The Artist’s Journey into the Interior and Other Essays
The German Tradition in Literature 1871-1945
These two recent books on the German literary tradition serve to show that highly competent treatment of detail can be warped by a misleading general view. Both works deal with the same topic: the development in the history of German thought and literature that took place during the nineteenth century and at the beginning of the twentieth. Erich Heller, who now teaches in the U.S. after having spent several years in England, is particularly known for his collection of essays, The Disinherited Mind. The book under review has a similar subject: It contains studies of Faust and Schiller, of Nietzsche and Wittgenstein, as well as the title essay, an interpretation of the “romantic mind.” It interprets the period from Goethe to Wittgenstein as the developing expression of a unified central experience vast enough to contain aspects of Weimar classicism, of romanticism, and of the post-symbolist poetry and philosophy of such writers as Nietzsche and Rilke. References to other national literatures widen the book’s scope still further, suggesting Heller’s comprehensive understanding of contemporary literature and its background in the nineteenth century. The book is not historical in the academic sense, but essayistic, as lively and polemical in thought as it is felicitous in expression. It seems to be Heller’s aim to cast light upon the present human predicament by means of a critical examination of its intellectual antecedents. The Artist’s Journey into the Interior is “committed” criticism in the best sense of the phrase.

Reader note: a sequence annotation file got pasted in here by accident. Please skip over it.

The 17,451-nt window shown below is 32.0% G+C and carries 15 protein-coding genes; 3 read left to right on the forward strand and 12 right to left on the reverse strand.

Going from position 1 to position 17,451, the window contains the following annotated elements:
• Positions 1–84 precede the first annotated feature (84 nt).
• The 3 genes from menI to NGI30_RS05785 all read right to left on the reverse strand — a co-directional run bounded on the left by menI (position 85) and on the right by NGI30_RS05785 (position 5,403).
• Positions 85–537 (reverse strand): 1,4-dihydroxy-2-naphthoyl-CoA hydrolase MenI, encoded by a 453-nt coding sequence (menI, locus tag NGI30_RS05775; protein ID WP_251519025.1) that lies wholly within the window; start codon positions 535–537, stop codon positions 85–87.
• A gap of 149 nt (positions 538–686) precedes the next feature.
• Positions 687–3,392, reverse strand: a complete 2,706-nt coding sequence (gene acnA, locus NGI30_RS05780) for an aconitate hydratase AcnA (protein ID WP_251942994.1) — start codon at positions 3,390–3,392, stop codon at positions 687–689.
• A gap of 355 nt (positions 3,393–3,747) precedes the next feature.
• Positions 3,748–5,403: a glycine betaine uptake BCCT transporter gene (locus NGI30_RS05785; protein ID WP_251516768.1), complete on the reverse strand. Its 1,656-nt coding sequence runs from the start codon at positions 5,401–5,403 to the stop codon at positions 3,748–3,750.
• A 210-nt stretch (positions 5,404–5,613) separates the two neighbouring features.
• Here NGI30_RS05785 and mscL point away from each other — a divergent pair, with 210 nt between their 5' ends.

Ronald Gray, Lecturer on German Literature at Cambridge, is no less “committed” than Heller, although his tone is more academic and his book more specialized. The German Tradition in Literature consists mainly of two substantial studies of Mann and Rilke, and there are two additional sections which attempt to relate the detailed analysis of both writers to politics and intellectual history generally. The period covered is a limited one: from the Wilhelminian era (1871) to the defeat of Hitler (1945), with only scant references to the earlier classical and romantic periods in German literature. At first sight, there seems to be some discordance between Gray’s detailed study of Mann and Rilke and his sweeping survey of political and intellectual history. But this discordance is only apparent. Gray considers Mann and Rilke to be typical of the German “mind” in general and it is the quality of this mind which he attempts to define. No less than Heller’s book, The German Tradition in Literature has as its theme a fundamental crisis in nineteenth-century thought. Nor does Gray refrain from taking sides. More thematic than Heller’s, his book is even more openly polemical; he has no qualms about passing from literature and philosophy to political questions.
BOTH BOOKS, Gray’s openly, Heller’s more obliquely, assume that German philosophy and literature, from the late eighteenth century on, have to be called to account for having provided the intellectual basis for Nazism. With the easy hindsight of the naive historian, Gray assumes …
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